The transformation of disciples of Jesus toward Christlikeness is an aspect of the coming of the Kingdom of God. The Spirit’s work is to cultivate new longings and values in us as we make every effort to participate with God in that inward growth. I have found the trajectory of spiritual growth outlined in 2 Peter 1:1-11 to be especially helpful for introducing this truth. Peter highlights that the gospel is not just information about Jesus that we are intended to keep in our heads so that we can go to heaven when we die. We aren’t trying to escape this world, rather we can “escape the corruption in the world caused by evil desires” by moving along the road of transformation that Peter describes.

One of the most profound lessons that I have learned in my spiritual life is that I don’t have to be a passive victim to my current longings. I’m not just “stuck” with all of my desires in whatever broken state they happen to be at the moment. We don’t have a direct control over our motivations and preferences and longings, but we can participate in their transformation. It is possible to set myself on a trajectory that will lead to the maturing of my heart so that I can gradually learn to want what God wants me to want. One of my mentors in philosophy, John Hare, in describing the philosophy of Duns Scotus writes that this is “recapitulating in our will God’s will for our willing.” It is possible to learn to want better things. As you can imagine, if what we wanted was identical to the will of God for our lives, then we would be able to experience genuine satisfaction.

This kind of perspective also depends on our believing that Jesus actually knows how to live in this world. He isn’t just issuing commands at a distance to make our lives difficult or to test us to see if we are good enough for heaven. Rather, he is present with us, teaching us how to live and empowering that way of living. He wants us to live well, which includes having the right priorities, ordering those priorities wisely, and wanting the right things.

It is certainly possible to outline some of the values and priorities that characterize Christlike living. In fact, much of the New Testament is devoted to itemized lists of those qualities. Paul’s description of the fruit of

the Spirit is a famous example. In the gospels Jesus consistently emphasizes the values of forgiveness, humility, and the kind of love that transcends societal boundaries. And it is also helpful to remember that our fruitfulness is not dependent on our remaining committed to a particular list of values; rather it is dependent on our remaining connected to Jesus himself. He is the true vine; he is the source and the goal of our transformation.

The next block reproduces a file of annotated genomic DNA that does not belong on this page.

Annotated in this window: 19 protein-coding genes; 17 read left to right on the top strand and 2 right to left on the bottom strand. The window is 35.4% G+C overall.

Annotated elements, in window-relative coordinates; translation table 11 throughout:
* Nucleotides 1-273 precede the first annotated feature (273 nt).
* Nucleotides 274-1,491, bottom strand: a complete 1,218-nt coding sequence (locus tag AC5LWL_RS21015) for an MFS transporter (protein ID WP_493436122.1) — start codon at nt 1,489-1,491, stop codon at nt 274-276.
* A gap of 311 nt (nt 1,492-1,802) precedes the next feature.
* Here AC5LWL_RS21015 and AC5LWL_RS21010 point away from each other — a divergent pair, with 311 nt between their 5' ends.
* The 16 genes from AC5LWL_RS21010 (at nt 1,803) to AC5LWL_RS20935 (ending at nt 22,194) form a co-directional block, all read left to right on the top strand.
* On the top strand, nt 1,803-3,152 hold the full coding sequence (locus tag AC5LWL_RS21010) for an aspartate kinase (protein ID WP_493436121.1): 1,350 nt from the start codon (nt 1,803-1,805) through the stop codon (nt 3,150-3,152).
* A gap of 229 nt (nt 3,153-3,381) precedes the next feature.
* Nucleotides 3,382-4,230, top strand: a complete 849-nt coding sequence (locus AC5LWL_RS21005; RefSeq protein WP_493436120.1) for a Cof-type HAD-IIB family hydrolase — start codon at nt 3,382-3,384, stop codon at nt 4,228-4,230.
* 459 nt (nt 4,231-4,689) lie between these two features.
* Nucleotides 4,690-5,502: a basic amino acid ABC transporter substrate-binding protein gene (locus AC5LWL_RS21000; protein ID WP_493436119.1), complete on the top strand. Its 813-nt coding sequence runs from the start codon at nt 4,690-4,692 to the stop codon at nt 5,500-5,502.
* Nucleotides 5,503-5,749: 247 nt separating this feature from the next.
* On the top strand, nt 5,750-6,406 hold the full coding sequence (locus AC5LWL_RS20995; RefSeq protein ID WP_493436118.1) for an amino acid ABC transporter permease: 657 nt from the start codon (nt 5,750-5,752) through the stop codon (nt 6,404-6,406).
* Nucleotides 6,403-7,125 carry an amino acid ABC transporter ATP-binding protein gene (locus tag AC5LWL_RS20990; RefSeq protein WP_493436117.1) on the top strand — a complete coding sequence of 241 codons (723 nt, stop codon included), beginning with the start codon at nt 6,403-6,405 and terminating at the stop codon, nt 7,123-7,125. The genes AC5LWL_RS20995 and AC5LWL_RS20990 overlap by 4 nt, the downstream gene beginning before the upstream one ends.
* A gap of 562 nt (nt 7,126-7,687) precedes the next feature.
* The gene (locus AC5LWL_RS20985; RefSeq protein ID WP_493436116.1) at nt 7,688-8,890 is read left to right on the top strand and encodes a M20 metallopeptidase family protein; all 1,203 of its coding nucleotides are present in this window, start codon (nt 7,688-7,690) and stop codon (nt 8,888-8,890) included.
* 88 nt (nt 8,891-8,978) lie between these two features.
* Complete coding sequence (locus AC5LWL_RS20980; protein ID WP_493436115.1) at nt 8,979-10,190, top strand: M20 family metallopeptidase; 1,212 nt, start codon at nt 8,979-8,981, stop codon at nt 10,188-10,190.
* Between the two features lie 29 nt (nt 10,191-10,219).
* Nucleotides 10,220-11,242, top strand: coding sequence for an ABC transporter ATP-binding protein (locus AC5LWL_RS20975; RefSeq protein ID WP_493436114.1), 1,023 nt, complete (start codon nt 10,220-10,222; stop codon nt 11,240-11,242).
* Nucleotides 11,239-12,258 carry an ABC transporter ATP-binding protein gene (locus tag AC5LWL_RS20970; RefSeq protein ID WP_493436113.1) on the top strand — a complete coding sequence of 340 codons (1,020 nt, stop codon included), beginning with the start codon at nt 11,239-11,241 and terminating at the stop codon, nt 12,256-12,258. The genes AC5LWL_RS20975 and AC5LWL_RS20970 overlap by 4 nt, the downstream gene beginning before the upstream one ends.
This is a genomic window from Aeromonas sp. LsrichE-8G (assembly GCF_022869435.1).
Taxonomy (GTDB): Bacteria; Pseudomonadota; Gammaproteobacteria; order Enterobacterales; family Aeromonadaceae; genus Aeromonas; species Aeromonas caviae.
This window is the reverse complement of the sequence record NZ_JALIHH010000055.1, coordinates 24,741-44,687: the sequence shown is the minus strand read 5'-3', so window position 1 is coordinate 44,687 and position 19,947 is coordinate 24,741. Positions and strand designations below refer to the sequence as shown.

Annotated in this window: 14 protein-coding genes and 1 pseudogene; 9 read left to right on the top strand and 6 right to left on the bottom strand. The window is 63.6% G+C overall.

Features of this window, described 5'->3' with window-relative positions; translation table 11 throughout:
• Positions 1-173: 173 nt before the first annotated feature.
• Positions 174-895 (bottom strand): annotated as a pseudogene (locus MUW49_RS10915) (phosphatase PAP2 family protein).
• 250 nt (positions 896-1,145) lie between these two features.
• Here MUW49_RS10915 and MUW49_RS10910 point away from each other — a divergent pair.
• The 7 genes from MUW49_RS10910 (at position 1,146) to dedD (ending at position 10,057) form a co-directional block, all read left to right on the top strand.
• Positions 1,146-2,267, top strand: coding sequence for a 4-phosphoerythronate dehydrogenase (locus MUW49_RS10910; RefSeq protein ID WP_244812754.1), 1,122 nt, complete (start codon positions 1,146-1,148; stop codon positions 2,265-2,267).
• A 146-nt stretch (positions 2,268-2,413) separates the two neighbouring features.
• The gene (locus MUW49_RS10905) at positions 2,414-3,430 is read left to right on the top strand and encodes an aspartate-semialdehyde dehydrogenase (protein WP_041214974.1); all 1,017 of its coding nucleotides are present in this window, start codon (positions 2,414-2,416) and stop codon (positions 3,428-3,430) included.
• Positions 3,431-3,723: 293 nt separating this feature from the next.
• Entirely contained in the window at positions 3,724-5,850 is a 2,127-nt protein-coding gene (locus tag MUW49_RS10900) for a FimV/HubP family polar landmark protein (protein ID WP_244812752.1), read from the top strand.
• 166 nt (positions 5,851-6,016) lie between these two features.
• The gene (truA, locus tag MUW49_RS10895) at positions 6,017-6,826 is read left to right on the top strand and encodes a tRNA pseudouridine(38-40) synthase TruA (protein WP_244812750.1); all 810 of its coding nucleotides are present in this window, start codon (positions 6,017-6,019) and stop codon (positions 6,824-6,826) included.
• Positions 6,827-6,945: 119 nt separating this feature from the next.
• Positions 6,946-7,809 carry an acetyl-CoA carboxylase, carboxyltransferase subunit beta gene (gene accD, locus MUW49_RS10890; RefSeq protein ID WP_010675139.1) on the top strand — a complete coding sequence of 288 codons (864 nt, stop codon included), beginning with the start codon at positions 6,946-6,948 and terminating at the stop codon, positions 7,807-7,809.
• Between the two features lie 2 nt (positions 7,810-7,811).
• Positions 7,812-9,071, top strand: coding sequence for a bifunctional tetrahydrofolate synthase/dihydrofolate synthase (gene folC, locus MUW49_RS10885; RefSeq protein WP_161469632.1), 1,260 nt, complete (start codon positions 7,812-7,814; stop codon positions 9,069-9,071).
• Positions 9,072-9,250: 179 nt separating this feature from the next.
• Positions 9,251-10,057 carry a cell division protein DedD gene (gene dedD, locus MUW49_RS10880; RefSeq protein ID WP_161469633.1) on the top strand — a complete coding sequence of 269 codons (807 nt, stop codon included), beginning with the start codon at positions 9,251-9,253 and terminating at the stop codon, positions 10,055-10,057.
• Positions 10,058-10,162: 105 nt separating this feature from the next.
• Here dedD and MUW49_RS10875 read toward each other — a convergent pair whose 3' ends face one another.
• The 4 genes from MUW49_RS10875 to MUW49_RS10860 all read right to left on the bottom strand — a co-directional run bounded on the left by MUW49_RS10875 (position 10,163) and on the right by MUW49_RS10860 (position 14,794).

I have found that the kind of character growth that I am describing doesn’t happen primarily in the classroom or in a church service. It happens in community. I can give an important and completely true lesson about forgiveness, but the listeners haven’t learned to forgive by listening to me. They have only learned about forgiveness. We can’t learn to forgive until we have been offended. The same is true of so many of the values associated with Christlikeness. It is when I am in committed relationships with my brothers and sisters that I have occasion to learn humility, love, submission, generosity, reconciliation, honesty, sacrifice, etc. So this dimension of discipleship should include teaching about the values of Christlikeness, but we should also encourage deep relational connections with other Christians in order to cultivate the conditions in which these qualities can emerge in our lives.

Another concrete practice that I have found helpful in this dimension of discipleship is to create opportunities for confession, repentance, and reconciliation. Sometimes we need to ask hard questions of the people we are discipling to encourage them to experience the crucial role of confessing our sins and seeking support to overcome areas of difficulty. Of course, the more we can model vulnerability in this area, the more effective our teaching will be.


If our Christian life is first characterized by an encouter with God, and then by belonging to a community, growing in knowledge of God, acquiring new disciplines, and pursuing new values and longings, for many people what follows is a stage of committing to some kind of ministry. Some believers experience a sense of anxiousness about what they are actually doing about the truth they have discovered and begun to implement in their lives. This “activist” impulse can be healthy as long as it finds sustainable expressions and is well integrated into our spiritual lives. Becoming a source of life and blessing for others out of a growing capacity to love is a natural and necessary dimension of our discipleship.